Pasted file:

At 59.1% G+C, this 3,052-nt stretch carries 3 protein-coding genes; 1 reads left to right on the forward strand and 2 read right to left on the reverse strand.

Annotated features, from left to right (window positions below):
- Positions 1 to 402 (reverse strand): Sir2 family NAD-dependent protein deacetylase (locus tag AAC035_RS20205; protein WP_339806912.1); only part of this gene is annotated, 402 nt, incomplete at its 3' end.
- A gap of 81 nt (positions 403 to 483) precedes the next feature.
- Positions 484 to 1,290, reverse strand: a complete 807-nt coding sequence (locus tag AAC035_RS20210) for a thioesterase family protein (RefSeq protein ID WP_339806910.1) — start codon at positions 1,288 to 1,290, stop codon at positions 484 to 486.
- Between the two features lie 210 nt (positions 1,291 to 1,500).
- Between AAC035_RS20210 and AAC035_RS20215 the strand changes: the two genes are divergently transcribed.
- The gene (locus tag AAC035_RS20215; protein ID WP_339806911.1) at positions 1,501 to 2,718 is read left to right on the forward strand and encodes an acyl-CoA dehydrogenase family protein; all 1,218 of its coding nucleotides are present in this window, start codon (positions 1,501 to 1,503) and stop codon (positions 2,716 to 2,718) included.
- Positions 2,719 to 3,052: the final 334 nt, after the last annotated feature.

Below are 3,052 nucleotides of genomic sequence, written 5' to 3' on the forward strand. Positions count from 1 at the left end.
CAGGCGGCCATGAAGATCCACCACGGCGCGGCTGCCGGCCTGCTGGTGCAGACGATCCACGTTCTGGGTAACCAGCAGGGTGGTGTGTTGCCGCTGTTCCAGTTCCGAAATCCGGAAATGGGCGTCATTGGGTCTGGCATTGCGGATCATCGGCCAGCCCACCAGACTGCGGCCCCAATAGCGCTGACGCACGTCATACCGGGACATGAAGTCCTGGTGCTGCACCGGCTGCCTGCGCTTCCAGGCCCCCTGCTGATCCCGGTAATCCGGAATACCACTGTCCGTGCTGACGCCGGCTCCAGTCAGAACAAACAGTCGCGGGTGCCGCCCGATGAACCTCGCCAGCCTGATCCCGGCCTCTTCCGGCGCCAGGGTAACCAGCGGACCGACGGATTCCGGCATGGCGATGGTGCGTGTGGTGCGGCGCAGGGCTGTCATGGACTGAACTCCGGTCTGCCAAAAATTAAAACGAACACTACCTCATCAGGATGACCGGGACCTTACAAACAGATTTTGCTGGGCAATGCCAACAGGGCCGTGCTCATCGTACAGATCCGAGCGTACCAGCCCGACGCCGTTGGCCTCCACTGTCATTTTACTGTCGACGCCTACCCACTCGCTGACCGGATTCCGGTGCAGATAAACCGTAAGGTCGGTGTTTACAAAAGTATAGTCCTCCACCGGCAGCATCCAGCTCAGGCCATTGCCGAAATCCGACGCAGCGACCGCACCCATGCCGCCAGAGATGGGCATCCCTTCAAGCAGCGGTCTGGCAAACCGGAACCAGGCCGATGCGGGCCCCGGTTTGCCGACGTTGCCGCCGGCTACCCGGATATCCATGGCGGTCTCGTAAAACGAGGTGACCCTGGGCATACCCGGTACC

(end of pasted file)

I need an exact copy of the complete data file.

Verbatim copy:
At 59.1% G+C, this 3,052-nt stretch carries 3 protein-coding genes; 1 reads left to right on the forward strand and 2 read right to left on the reverse strand.

Annotated features, from left to right (window positions below):
- Positions 1 to 402 (reverse strand): Sir2 family NAD-dependent protein deacetylase (locus tag AAC035_RS20205; protein WP_339806912.1); only part of this gene is annotated, 402 nt, incomplete at its 3' end.
- A gap of 81 nt (positions 403 to 483) precedes the next feature.
- Positions 484 to 1,290, reverse strand: a complete 807-nt coding sequence (locus tag AAC035_RS20210) for a thioesterase family protein (RefSeq protein ID WP_339806910.1) — start codon at positions 1,288 to 1,290, stop codon at positions 484 to 486.
- Between the two features lie 210 nt (positions 1,291 to 1,500).
- Between AAC035_RS20210 and AAC035_RS20215 the strand changes: the two genes are divergently transcribed.
- The gene (locus tag AAC035_RS20215; protein ID WP_339806911.1) at positions 1,501 to 2,718 is read left to right on the forward strand and encodes an acyl-CoA dehydrogenase family protein; all 1,218 of its coding nucleotides are present in this window, start codon (positions 1,501 to 1,503) and stop codon (positions 2,716 to 2,718) included.
- Positions 2,719 to 3,052: the final 334 nt, after the last annotated feature.

Below are 3,052 nucleotides of genomic sequence, written 5' to 3' on the forward strand. Positions count from 1 at the left end.
CAGGCGGCCATGAAGATCCACCACGGCGCGGCTGCCGGCCTGCTGGTGCAGACGATCCACGTTCTGGGTAACCAGCAGGGTGGTGTGTTGCCGCTGTTCCAGTTCCGAAATCCGGAAATGGGCGTCATTGGGTCTGGCATTGCGGATCATCGGCCAGCCCACCAGACTGCGGCCCCAATAGCGCTGACGCACGTCATACCGGGACATGAAGTCCTGGTGCTGCACCGGCTGCCTGCGCTTCCAGGCCCCCTGCTGATCCCGGTAATCCGGAATACCACTGTCCGTGCTGACGCCGGCTCCAGTCAGAACAAACAGTCGCGGGTGCCGCCCGATGAACCTCGCCAGCCTGATCCCGGCCTCTTCCGGCGCCAGGGTAACCAGCGGACCGACGGATTCCGGCATGGCGATGGTGCGTGTGGTGCGGCGCAGGGCTGTCATGGACTGAACTCCGGTCTGCCAAAAATTAAAACGAACACTACCTCATCAGGATGACCGGGACCTTACAAACAGATTTTGCTGGGCAATGCCAACAGGGCCGTGCTCATCGTACAGATCCGAGCGTACCAGCCCGACGCCGTTGGCCTCCACTGTCATTTTACTGTCGACGCCTACCCACTCGCTGACCGGATTCCGGTGCAGATAAACCGTAAGGTCGGTGTTTACAAAAGTATAGTCCTCCACCGGCAGCATCCAGCTCAGGCCATTGCCGAAATCCGACGCAGCGACCGCACCCATGCCGCCAGAGATGGGCATCCCTTCAAGCAGCGGTCTGGCAAACCGGAACCAGGCCGATGCGGGCCCCGGTTTGCCGACGTTGCCGCCGGCTACCCGGATATCCATGGCGGTCTCGTAAAACGAGGTGACCCTGGGCATACCCGGTACC